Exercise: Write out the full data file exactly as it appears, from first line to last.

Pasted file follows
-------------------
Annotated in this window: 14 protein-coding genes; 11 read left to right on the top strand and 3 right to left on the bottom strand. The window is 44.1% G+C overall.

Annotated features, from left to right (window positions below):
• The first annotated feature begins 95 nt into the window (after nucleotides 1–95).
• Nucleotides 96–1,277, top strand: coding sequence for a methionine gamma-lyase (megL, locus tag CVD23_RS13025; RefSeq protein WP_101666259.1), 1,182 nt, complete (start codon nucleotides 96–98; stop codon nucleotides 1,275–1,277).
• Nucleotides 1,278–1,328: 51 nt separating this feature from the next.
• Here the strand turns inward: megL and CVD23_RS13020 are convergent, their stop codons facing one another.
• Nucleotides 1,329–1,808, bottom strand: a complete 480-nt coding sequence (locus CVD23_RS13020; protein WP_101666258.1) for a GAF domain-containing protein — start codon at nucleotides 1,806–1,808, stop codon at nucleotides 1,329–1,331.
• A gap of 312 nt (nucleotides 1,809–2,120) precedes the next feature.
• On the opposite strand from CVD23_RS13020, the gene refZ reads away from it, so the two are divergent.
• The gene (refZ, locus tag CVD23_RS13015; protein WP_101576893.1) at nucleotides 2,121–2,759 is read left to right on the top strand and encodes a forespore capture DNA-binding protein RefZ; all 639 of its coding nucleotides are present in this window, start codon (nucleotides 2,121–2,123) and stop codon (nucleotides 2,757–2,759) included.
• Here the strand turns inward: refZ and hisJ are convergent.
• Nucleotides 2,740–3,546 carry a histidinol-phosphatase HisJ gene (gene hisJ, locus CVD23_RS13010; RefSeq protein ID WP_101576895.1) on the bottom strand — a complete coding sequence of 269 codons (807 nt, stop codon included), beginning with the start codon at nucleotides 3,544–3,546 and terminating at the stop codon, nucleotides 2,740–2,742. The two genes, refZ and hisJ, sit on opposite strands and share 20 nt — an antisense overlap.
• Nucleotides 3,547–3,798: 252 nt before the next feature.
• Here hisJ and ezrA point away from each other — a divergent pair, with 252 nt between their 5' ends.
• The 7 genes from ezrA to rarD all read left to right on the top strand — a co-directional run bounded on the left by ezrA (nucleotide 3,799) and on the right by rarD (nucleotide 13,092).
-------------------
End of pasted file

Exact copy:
Annotated in this window: 14 protein-coding genes; 11 read left to right on the top strand and 3 right to left on the bottom strand. The window is 44.1% G+C overall.

Annotated features, from left to right (window positions below):
• The first annotated feature begins 95 nt into the window (after nucleotides 1–95).
• Nucleotides 96–1,277, top strand: coding sequence for a methionine gamma-lyase (megL, locus tag CVD23_RS13025; RefSeq protein WP_101666259.1), 1,182 nt, complete (start codon nucleotides 96–98; stop codon nucleotides 1,275–1,277).
• Nucleotides 1,278–1,328: 51 nt separating this feature from the next.
• Here the strand turns inward: megL and CVD23_RS13020 are convergent, their stop codons facing one another.
• Nucleotides 1,329–1,808, bottom strand: a complete 480-nt coding sequence (locus CVD23_RS13020; protein WP_101666258.1) for a GAF domain-containing protein — start codon at nucleotides 1,806–1,808, stop codon at nucleotides 1,329–1,331.
• A gap of 312 nt (nucleotides 1,809–2,120) precedes the next feature.
• On the opposite strand from CVD23_RS13020, the gene refZ reads away from it, so the two are divergent.
• The gene (refZ, locus tag CVD23_RS13015; protein WP_101576893.1) at nucleotides 2,121–2,759 is read left to right on the top strand and encodes a forespore capture DNA-binding protein RefZ; all 639 of its coding nucleotides are present in this window, start codon (nucleotides 2,121–2,123) and stop codon (nucleotides 2,757–2,759) included.
• Here the strand turns inward: refZ and hisJ are convergent.
• Nucleotides 2,740–3,546 carry a histidinol-phosphatase HisJ gene (gene hisJ, locus CVD23_RS13010; RefSeq protein ID WP_101576895.1) on the bottom strand — a complete coding sequence of 269 codons (807 nt, stop codon included), beginning with the start codon at nucleotides 3,544–3,546 and terminating at the stop codon, nucleotides 2,740–2,742. The two genes, refZ and hisJ, sit on opposite strands and share 20 nt — an antisense overlap.
• Nucleotides 3,547–3,798: 252 nt before the next feature.
• Here hisJ and ezrA point away from each other — a divergent pair, with 252 nt between their 5' ends.
• The 7 genes from ezrA to rarD all read left to right on the top strand — a co-directional run bounded on the left by ezrA (nucleotide 3,799) and on the right by rarD (nucleotide 13,092).